Beth Nakamura | The Oregonian/OregonLive

Sanders walks to Parkrose High one spring morning.

BY BETHANY BARNES

The Oregonian/Oregonlive

The worried father understood that when school officials said they were putting his teenager through a threat assessment, what they meant was "We think the next school shooter could be your son." 

Like almost every parent who sends a child to a school in America these days, Mark feared the next school shooting. He wanted to believe the school's threat assessment system would help make sure Portland wasn't the next Parkland.

So when a police officer came to his home without a warrant, Mark welcomed him inside. He handed over the family guns despite having no legal obligation to do so.

He told his nerdy, logical 16-year-old to be patient and remember what Spock from Star Trek always said: "The needs of the many outweigh the needs of the few."

Be open, show you have nothing to hide, let the process work and you'll be cleared, Mark thought.  Yet here he was, about to bring his family bad news: Parkrose High still considered his son a threat. 

As he pulled into the driveway, three neighborhood boys played outside before dinner, the way boys do, with toy guns. 

How, Mark wondered, do you tell the difference between a normal interest in guns and a dangerous one?

As the body count from school shootings has risen, school officials across the nation have been forced to consider versions of this question. Administrators use detailed protocols and checklists to examine the circumstances of students who may pose risks.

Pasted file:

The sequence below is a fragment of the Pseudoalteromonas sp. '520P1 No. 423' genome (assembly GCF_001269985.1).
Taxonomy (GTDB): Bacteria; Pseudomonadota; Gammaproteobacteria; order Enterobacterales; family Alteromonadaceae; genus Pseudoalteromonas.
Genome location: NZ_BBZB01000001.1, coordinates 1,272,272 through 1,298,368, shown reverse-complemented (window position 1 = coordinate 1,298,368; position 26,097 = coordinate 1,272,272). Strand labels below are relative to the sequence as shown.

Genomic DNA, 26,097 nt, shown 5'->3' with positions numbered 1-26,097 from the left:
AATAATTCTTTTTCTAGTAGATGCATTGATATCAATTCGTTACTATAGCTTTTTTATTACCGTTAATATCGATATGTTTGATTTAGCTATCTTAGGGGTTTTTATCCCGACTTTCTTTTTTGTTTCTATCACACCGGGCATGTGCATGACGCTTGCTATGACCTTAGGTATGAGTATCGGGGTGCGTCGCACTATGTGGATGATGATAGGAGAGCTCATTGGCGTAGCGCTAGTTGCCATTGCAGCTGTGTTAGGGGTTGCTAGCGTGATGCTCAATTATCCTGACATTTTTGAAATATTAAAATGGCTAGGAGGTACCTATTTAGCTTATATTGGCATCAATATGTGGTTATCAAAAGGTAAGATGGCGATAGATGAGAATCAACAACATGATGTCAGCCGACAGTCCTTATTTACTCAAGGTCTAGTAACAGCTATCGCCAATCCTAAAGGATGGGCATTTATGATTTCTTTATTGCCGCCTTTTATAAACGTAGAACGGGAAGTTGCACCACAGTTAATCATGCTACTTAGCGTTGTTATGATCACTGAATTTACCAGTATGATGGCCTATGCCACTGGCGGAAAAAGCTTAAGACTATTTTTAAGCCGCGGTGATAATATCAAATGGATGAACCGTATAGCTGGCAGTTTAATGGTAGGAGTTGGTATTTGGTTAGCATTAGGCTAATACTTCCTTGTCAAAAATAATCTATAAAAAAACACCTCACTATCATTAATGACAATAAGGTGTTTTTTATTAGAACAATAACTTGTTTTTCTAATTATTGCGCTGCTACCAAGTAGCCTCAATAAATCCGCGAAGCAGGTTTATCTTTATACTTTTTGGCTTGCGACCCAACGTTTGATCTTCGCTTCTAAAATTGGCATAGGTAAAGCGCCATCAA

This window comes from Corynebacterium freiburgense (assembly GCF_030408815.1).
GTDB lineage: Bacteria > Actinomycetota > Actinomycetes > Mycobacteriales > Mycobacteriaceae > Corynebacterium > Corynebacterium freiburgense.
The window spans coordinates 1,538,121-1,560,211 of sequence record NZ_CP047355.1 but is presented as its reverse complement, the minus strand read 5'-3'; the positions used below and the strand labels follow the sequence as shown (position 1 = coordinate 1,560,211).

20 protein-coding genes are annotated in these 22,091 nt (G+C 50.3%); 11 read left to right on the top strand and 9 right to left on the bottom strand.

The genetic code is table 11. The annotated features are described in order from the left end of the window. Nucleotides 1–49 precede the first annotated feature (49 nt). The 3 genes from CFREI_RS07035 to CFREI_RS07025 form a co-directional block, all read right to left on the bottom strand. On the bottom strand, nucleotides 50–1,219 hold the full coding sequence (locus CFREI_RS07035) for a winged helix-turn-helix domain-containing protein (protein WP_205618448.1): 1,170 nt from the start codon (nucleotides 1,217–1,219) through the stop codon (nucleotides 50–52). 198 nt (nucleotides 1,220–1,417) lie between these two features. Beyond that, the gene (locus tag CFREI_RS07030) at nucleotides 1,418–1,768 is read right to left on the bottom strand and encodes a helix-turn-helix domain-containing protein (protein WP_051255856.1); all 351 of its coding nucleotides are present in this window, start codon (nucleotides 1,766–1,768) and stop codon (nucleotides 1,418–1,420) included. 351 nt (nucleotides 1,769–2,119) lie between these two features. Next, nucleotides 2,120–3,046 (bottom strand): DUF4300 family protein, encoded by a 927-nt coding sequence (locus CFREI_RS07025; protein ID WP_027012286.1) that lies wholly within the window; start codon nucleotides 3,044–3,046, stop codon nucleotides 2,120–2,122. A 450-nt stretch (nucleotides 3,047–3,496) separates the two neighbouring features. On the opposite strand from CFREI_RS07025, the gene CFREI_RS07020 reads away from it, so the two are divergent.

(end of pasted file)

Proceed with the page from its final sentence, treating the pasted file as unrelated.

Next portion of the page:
The pressure to prevent the worst has grown as students have begged adults to make sure they aren't next to die. In a nation divided over gun control, school threat assessments offer another option: Find a way to control the student.

It's uncomfortable territory for educators. They're acutely aware that if they overlook the smallest sign, the consequences could be devastating and irrevocable.  

To protect student confidentiality, those formal threat assessments are highly secret. But one Oregon family agreed to allow an unfettered view into their case as it unfolded. The family provided documents and records of meetings with school officials and allowed a reporter into their home for extended periods over several months.

They did this, they said, because they hoped making visible the experience of undergoing a threat assessment would inform the debate about how to keep students safe. What happened to their son sheds light on how the desire to thwart a shooting can have unintended consequences.